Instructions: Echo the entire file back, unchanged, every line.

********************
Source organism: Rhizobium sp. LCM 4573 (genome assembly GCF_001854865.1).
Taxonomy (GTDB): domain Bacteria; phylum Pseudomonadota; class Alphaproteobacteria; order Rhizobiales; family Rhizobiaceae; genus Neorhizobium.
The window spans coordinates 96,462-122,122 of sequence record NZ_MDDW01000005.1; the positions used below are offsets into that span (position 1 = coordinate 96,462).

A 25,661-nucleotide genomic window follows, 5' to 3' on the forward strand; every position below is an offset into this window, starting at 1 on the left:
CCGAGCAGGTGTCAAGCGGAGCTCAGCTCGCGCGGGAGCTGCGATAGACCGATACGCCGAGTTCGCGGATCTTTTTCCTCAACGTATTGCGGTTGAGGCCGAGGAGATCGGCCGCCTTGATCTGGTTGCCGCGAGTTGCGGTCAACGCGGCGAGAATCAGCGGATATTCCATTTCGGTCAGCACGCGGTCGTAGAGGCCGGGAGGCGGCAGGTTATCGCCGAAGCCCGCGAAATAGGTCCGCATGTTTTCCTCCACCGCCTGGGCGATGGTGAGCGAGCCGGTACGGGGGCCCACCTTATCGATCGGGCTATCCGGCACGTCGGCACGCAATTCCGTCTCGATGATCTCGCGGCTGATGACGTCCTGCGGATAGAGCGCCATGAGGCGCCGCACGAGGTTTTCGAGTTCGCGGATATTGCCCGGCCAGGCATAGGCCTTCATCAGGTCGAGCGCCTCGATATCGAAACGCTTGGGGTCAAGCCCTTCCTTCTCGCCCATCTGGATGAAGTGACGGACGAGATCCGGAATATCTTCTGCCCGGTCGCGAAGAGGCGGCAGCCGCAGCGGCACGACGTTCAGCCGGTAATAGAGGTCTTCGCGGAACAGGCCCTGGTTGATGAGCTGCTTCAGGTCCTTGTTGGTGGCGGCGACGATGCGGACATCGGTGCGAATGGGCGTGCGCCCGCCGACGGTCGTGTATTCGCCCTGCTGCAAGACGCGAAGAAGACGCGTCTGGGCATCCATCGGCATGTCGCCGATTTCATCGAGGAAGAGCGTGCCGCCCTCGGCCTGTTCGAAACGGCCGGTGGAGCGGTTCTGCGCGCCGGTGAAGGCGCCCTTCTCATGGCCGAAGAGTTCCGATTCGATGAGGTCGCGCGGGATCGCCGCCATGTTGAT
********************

Source organism: Rhizobium sp. LCM 4573 (genome assembly GCF_001854865.1).
Taxonomy (GTDB): domain Bacteria; phylum Pseudomonadota; class Alphaproteobacteria; order Rhizobiales; family Rhizobiaceae; genus Neorhizobium.
The window spans coordinates 96,462-122,122 of sequence record NZ_MDDW01000005.1; the positions used below are offsets into that span (position 1 = coordinate 96,462).

A 25,661-nucleotide genomic window follows, 5' to 3' on the forward strand; every position below is an offset into this window, starting at 1 on the left:
CCGAGCAGGTGTCAAGCGGAGCTCAGCTCGCGCGGGAGCTGCGATAGACCGATACGCCGAGTTCGCGGATCTTTTTCCTCAACGTATTGCGGTTGAGGCCGAGGAGATCGGCCGCCTTGATCTGGTTGCCGCGAGTTGCGGTCAACGCGGCGAGAATCAGCGGATATTCCATTTCGGTCAGCACGCGGTCGTAGAGGCCGGGAGGCGGCAGGTTATCGCCGAAGCCCGCGAAATAGGTCCGCATGTTTTCCTCCACCGCCTGGGCGATGGTGAGCGAGCCGGTACGGGGGCCCACCTTATCGATCGGGCTATCCGGCACGTCGGCACGCAATTCCGTCTCGATGATCTCGCGGCTGATGACGTCCTGCGGATAGAGCGCCATGAGGCGCCGCACGAGGTTTTCGAGTTCGCGGATATTGCCCGGCCAGGCATAGGCCTTCATCAGGTCGAGCGCCTCGATATCGAAACGCTTGGGGTCAAGCCCTTCCTTCTCGCCCATCTGGATGAAGTGACGGACGAGATCCGGAATATCTTCTGCCCGGTCGCGAAGAGGCGGCAGCCGCAGCGGCACGACGTTCAGCCGGTAATAGAGGTCTTCGCGGAACAGGCCCTGGTTGATGAGCTGCTTCAGGTCCTTGTTGGTGGCGGCGACGATGCGGACATCGGTGCGAATGGGCGTGCGCCCGCCGACGGTCGTGTATTCGCCCTGCTGCAAGACGCGAAGAAGACGCGTCTGGGCATCCATCGGCATGTCGCCGATTTCATCGAGGAAGAGCGTGCCGCCCTCGGCCTGTTCGAAACGGCCGGTGGAGCGGTTCTGCGCGCCGGTGAAGGCGCCCTTCTCATGGCCGAAGAGTTCCGATTCGATGAGGTCGCGCGGGATCGCCGCCATGTTGAT